Horizon at Sandy Point

Wednesday, August 22, 2012

Why bother?

Today, I took a garbage bag with me on my morning walk. I intended to pick up the glass and plastics and bits and pieces that the stray dogs have ripped from garbage bags, or thoughtless persons left lying against a park bench. But I thought, why bother? The lawn maintenance people cut the park at least once a week, and seem to have no problem passing their weed whackers right over, allowing the bottles to sink into the soil, and crushing the plastics. These bits and pieces seem to disturb no one else, so why me?

Why try to recycle when the world seems content to throw everything away, on the beaches, outside car windows, in rivers, down a drain; just toss it into the canal or in the bushes and walk away. Where do you think "away" is? It's in the Caroni Swamp, down the islands, somewhere near Grenada, somewhere we hardly go, or see, so why bother?

Why pay more for food that's healthier when the fast stuff is cheap and you can eat instantly, no waiting? And there are certainly enough stray dogs to lick up the leftovers, so leave it by the side of the road nuh!

Why plant trees and clear your drains when the hills are already a concrete jungle, a cascade of roofs and house-proud tidy squares of lawn or paved driveways?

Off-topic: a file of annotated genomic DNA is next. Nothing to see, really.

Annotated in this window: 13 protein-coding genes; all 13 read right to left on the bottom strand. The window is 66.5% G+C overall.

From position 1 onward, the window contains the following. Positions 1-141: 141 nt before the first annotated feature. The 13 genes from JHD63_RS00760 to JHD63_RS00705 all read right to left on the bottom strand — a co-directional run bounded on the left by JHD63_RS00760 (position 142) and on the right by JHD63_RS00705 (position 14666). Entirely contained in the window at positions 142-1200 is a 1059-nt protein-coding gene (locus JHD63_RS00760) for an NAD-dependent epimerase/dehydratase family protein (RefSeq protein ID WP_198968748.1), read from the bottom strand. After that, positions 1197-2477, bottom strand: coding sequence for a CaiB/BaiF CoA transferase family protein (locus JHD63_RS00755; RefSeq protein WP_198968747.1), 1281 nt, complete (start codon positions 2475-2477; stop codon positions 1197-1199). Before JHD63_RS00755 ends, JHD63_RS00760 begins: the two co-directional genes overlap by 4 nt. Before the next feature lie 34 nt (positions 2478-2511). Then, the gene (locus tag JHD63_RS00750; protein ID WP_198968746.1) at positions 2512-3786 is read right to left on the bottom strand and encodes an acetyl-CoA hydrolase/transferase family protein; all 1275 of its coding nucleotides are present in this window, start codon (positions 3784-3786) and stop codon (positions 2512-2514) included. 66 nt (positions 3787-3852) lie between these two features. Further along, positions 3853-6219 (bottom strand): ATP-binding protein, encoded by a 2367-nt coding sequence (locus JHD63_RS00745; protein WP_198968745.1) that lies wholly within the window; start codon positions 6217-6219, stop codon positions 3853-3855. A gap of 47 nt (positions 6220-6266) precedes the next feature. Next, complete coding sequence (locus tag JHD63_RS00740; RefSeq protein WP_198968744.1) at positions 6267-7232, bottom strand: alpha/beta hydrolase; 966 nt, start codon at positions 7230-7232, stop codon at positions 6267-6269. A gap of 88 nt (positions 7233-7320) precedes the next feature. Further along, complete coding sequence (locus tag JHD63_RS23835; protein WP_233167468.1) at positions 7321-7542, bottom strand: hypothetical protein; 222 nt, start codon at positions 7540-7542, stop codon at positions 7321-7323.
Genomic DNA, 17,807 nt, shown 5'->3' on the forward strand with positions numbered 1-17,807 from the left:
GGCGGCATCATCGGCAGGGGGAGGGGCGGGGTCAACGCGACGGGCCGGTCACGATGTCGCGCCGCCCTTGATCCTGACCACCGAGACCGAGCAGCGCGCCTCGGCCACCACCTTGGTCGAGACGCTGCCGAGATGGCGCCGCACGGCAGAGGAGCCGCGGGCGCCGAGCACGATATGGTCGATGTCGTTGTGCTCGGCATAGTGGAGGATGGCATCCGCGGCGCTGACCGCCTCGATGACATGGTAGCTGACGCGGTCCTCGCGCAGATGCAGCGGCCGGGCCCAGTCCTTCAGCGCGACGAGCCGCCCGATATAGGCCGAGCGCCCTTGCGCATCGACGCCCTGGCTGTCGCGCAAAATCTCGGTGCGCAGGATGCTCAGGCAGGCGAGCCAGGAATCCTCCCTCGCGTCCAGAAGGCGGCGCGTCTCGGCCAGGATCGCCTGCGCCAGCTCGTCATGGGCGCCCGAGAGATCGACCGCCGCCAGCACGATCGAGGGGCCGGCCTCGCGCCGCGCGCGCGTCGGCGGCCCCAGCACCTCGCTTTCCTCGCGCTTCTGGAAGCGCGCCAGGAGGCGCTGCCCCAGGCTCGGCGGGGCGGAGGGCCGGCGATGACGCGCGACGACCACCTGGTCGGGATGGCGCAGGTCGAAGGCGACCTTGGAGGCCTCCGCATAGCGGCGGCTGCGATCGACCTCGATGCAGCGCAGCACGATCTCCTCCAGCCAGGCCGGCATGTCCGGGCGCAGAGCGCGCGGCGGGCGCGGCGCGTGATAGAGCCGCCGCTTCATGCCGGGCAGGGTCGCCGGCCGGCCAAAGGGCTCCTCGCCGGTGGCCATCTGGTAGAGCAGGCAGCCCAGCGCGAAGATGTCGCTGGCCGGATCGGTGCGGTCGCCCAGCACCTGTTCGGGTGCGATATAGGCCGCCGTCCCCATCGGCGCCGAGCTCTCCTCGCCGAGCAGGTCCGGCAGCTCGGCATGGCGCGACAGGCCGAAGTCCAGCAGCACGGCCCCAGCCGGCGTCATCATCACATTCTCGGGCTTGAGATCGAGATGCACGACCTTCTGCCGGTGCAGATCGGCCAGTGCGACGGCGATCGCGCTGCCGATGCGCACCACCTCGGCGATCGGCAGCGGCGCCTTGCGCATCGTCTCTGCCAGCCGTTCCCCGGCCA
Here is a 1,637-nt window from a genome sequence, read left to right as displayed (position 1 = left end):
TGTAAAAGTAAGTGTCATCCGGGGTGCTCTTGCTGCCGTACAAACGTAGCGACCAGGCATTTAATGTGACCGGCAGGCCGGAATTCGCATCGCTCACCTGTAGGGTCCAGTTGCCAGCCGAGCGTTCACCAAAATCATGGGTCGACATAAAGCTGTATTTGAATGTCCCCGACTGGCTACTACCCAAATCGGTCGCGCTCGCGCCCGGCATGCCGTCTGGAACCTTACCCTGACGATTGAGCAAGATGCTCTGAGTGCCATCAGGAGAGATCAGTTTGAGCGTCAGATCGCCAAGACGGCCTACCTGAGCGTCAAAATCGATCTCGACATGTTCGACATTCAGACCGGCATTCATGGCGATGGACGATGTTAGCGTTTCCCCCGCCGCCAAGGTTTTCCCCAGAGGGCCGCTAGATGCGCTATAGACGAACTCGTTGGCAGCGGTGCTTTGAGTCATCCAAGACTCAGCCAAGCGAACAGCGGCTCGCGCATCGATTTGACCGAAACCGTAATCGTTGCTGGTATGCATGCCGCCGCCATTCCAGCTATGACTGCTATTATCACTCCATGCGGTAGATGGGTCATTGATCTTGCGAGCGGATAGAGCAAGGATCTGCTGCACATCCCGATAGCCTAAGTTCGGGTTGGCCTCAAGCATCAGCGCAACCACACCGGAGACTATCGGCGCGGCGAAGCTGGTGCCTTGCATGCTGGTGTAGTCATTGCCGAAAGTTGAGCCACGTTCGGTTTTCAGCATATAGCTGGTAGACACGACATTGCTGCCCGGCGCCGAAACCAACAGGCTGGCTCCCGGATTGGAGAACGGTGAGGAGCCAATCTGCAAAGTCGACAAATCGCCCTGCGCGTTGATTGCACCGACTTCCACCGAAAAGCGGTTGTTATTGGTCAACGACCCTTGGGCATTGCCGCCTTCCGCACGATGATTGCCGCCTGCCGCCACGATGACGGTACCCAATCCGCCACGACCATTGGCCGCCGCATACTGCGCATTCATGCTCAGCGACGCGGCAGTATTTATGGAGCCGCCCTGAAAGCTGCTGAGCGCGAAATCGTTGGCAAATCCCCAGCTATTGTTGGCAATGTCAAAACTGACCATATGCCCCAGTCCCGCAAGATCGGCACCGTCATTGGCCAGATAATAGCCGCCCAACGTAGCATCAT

Why try to warn others of the effects of nicotine and alcohol when rum and beer and wine, and cigarettes are clearly there to be bought and indulged. So your arteries clog up, and your ulcers explode, why should anyone else care? You going and dead anyway. Maybe the faster the better. It's the lingering illness that makes everyone suffer.

People don't appreciate being told what to do, or how to do, or when to do, even when what they are doing hurts them. Most don't wish to be told what to do to make life better, and improve the lot of even a household, a neighbourhood, or a nation.

Why bother writing ten lines in a blog that no one reads.

Maybe I bother because I have been conditioned to conform, to have a conscience, to feel guilt. Otherwise, why should any of it matter to me? I'll soon be gone. In a few years more, I'll need less, take up less space and eventually disappear, for the good of all. There is a price for every iota of individual consumption. But having developed our capacities as individuals, I wonder how long will it take for a species to realise that the good of "all" is the only guarantee of good for the individual. And that's why we need to bother.

1 comment:

  1. Is the writer having an existentialist conversation with herself?
    In itself, it ain't a bad thing...

    Sort of thing that doesn't happen when you are dead ( or brain dead)